Economic Analysis of Planned Roads in Madre de Dios and Ucayali, Peru

Madre de Dios and Ucayali
Region & Country

Teeming with biodiversity and acting as the world's largest carbon sink, the Amazon is a vital, but increasingly fragile ecosystem. Madre de Dios and Ucayali, two tropical departments in Peru bordering Brazil and Bolivia, are made up almost entirely of low lying Amazon rainforest. However, decision makers in the area often pursue investment in new road infrastructure without analyzing the economic and socio-environmental consequences in detail.

In 2018, the Peruvian Congress approved Law 30723, which made road development and maintenance in Ucayali a national interest. Madre de Dios is also promoting a series of road projects to promote the region’s economic growth. However, an economic analysis has not yet demonstrated the feasibility of most of these projects, even though it is expected that their construction would affect protected areas and indigenous territories, promote deforestation for agricultural purposes, and facilitate the expansion of illegal mining and timber extraction, among others.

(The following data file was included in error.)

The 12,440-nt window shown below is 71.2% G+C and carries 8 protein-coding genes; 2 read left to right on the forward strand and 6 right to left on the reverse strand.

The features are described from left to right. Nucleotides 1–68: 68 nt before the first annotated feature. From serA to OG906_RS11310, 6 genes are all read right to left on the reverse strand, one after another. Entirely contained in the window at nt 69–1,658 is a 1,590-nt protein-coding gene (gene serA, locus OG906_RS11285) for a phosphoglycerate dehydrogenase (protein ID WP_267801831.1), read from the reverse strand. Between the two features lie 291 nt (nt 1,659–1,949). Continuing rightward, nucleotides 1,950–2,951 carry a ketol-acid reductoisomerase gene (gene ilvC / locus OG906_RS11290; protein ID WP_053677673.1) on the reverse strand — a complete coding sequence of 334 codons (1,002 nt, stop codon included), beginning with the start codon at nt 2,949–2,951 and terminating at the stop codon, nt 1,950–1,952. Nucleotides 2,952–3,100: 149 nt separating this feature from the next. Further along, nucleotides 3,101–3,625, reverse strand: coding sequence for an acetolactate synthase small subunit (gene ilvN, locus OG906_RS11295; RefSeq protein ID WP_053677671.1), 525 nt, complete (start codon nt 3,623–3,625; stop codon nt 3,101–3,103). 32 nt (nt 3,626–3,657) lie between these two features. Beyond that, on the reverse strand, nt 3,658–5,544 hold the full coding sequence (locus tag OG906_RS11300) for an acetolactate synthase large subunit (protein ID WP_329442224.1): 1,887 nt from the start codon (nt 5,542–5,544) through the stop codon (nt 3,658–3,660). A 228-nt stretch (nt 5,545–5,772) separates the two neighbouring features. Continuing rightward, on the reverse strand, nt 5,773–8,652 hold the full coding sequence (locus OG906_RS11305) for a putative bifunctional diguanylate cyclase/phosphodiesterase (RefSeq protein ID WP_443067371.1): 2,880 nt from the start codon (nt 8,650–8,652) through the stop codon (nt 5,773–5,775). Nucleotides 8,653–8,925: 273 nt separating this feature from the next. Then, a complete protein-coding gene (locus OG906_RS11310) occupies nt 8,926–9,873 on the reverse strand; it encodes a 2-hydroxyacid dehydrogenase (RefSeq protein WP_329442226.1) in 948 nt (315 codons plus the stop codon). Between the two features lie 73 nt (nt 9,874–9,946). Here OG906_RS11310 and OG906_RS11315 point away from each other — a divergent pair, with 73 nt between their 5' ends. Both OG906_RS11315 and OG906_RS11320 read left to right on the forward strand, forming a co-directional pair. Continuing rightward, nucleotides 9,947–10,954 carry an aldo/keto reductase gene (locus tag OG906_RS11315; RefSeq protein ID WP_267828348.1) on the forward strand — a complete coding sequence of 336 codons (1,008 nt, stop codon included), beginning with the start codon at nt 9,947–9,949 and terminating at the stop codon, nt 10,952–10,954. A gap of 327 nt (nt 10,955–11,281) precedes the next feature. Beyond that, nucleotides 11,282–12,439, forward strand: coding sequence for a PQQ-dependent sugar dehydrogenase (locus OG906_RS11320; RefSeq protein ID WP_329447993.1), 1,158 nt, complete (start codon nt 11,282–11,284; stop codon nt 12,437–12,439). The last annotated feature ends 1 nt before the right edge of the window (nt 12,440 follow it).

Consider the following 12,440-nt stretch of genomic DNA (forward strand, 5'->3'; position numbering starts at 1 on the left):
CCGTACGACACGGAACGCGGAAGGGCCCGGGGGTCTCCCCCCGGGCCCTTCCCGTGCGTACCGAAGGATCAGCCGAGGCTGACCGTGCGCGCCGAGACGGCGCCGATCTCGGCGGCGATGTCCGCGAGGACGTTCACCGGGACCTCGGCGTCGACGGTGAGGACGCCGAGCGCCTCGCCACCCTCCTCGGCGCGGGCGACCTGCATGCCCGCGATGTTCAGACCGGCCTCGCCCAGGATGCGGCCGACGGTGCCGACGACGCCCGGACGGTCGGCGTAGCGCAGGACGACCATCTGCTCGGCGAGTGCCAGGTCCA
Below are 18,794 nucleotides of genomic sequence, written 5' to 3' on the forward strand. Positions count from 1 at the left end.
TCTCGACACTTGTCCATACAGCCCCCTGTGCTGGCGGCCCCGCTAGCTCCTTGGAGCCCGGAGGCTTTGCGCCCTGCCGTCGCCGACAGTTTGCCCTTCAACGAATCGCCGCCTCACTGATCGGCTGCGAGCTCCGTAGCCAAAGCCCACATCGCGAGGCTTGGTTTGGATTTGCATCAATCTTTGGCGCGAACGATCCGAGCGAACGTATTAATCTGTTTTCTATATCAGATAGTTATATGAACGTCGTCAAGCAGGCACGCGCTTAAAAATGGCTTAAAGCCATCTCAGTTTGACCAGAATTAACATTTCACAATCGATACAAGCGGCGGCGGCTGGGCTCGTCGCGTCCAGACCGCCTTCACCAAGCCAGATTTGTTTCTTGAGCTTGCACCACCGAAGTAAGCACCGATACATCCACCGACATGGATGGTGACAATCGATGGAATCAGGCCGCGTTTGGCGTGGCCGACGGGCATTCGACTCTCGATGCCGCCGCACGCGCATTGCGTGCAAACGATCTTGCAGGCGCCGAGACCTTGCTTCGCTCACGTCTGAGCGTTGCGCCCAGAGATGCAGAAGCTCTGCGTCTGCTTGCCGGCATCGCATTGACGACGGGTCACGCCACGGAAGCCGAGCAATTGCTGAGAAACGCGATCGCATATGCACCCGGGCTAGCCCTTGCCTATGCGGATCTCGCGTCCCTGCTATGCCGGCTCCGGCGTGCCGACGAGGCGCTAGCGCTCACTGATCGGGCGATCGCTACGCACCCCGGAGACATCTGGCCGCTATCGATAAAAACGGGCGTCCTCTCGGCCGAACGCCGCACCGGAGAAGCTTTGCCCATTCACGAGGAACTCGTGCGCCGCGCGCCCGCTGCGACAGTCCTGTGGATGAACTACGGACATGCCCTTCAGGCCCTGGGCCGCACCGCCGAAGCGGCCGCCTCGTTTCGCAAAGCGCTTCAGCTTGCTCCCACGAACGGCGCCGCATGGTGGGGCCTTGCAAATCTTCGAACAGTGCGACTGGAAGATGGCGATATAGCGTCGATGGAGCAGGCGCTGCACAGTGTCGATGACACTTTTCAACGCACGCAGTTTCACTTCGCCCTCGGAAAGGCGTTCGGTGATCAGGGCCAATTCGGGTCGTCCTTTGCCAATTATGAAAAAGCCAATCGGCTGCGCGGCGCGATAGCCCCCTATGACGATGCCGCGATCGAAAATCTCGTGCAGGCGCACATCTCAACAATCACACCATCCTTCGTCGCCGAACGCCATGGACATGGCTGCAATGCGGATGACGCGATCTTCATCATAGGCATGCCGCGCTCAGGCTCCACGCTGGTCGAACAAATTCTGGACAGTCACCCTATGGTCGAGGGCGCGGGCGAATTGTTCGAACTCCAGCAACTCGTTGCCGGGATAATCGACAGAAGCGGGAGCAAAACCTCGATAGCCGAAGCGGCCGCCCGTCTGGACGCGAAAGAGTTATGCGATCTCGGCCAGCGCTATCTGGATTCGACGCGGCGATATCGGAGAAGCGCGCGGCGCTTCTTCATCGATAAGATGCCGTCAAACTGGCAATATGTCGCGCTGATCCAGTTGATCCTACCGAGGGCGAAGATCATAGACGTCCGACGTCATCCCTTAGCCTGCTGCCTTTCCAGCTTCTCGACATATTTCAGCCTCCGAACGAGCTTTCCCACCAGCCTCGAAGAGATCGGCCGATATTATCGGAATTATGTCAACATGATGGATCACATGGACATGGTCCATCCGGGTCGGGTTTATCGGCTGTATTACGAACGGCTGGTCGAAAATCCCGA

CSF is conducting a cost-benefit analysis to assess the economic feasibility of a set of proposed roads in the Madre de Dios and Ucayali regions of Peru. This project builds on a similar analysis CSF conducted in 2018 evaluating other road projects in the Amazon. By using all available data on the proposed road projects and making estimations, CSF will identify project subsets that may cause economic losses while identifying others that may generate the highest economic returns.

Once the economic feasibility analysis has concluded, CSF will share our findings with the regional and central governments, as well as other relevant stakeholders. Here, we hope to better inform transportation development processes by increasing awareness of the potential economic consequences of poor planning, while promoting sustainable infrastructure in the Amazon rainforest.

This analysis is being conducted in partnership with and funded by the Frankfurt Zoological Society and the Gordon and Betty Moore Foundation.

Photo: Amazon rainforest
Photo Credit: Gustavo Frazao/